Inside The Family Business

Eventually, sands in the business founder's hourglass run out, because the Good Lord's prescriptions apply to him as to other mortals. There comes a time when he is no longer around to run the show. Time passes, sands run on, and he meets his demise. Sooner or later, the business he built will find itself without him.

What's done is done. No matter how much thought he has or has not given to it, no matter how well or disastrously it has worked out, whatever he leaves behind is his legacy. The world he leaves -through death, disability or retirement - belongs to those who come after him, his successors. For better or worse, they have picked up the baton and are carrying on his dream.

All that has gone before, the events I discussed earlier, all good and bad decisions, come to roost on shoulders of the successors. They inherit restrictions, frustrations, and deficiencies at the same time they inherit opportunities. It's a package deal, a deal they have to live with. As much as they may want to at times, they can't bring back the departed founder and set him up in a boardroom chair and beat him up because of what he did or failed to do.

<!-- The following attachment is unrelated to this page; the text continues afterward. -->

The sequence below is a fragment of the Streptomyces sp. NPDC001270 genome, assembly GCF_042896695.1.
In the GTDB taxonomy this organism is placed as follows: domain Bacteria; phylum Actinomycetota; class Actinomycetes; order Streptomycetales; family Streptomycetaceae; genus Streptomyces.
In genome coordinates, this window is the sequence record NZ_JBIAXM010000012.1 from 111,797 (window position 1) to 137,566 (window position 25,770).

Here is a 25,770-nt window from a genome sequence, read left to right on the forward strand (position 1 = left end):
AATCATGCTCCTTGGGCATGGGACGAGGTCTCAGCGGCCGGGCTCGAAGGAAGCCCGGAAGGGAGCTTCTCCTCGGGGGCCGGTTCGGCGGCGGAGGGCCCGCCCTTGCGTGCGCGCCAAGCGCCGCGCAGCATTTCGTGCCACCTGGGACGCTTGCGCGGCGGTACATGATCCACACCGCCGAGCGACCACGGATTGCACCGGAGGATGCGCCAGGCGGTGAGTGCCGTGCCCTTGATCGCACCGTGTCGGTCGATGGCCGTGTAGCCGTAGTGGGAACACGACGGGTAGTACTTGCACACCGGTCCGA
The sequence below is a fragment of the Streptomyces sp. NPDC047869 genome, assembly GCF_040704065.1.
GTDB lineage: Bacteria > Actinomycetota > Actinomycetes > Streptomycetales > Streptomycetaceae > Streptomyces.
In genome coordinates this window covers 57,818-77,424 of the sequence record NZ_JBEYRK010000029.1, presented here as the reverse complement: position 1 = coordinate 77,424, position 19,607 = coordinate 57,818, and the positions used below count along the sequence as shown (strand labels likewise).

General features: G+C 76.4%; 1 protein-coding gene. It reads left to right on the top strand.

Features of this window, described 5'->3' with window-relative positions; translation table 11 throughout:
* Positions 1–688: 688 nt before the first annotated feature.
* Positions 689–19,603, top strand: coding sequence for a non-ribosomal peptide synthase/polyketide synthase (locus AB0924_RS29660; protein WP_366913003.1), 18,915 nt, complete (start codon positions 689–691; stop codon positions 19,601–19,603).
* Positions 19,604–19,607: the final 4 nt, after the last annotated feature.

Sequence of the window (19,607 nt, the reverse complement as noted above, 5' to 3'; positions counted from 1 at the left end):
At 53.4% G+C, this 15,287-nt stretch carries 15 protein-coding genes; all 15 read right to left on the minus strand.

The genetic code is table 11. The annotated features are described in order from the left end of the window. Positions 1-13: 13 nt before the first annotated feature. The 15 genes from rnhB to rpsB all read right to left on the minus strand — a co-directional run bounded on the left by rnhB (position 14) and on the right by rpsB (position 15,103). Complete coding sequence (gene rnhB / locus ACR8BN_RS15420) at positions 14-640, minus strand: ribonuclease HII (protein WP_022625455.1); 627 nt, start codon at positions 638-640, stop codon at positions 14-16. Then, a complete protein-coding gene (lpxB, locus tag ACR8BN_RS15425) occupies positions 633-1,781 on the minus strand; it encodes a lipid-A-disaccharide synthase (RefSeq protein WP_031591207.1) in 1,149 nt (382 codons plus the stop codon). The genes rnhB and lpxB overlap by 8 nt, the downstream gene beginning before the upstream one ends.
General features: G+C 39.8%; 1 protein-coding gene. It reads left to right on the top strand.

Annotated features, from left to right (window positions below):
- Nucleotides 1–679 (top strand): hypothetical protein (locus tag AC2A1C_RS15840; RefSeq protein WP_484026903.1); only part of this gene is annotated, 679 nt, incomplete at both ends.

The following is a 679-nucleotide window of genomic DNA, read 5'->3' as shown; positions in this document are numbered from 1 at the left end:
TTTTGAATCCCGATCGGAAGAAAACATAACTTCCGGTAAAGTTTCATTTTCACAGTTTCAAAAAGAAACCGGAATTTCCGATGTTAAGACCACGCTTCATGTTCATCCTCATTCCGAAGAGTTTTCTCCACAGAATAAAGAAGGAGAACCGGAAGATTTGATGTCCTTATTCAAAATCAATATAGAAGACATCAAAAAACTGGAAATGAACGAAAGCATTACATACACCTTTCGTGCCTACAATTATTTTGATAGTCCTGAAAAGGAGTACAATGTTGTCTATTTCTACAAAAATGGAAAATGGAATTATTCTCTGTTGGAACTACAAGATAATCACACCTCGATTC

Now is the time when clever tax-saving distribution schemes flower - with a blossom that doesn't always have a pleasing aroma. The first major fait accompli to be faced by heirs will be distribution of postprobate ownership. Where have the shares gone? Who owns the business and who runs the show -- the two are not always the same. Often, these setups are unfortunate, and so ironclad the heir can't get out.

What, for example, if Momma has irrevocable power of attorney and suddenly starts to become senile? She has the power to say yes or no to management requests and she may continually say no. What do heirs do? Shoot her? What if equal ownership is left to two working brothers and a non-working sister, and no president has been selected? One thing will happen if heirs understand and respect each other. An entirely different result will come about if they have failed to get along since childhood.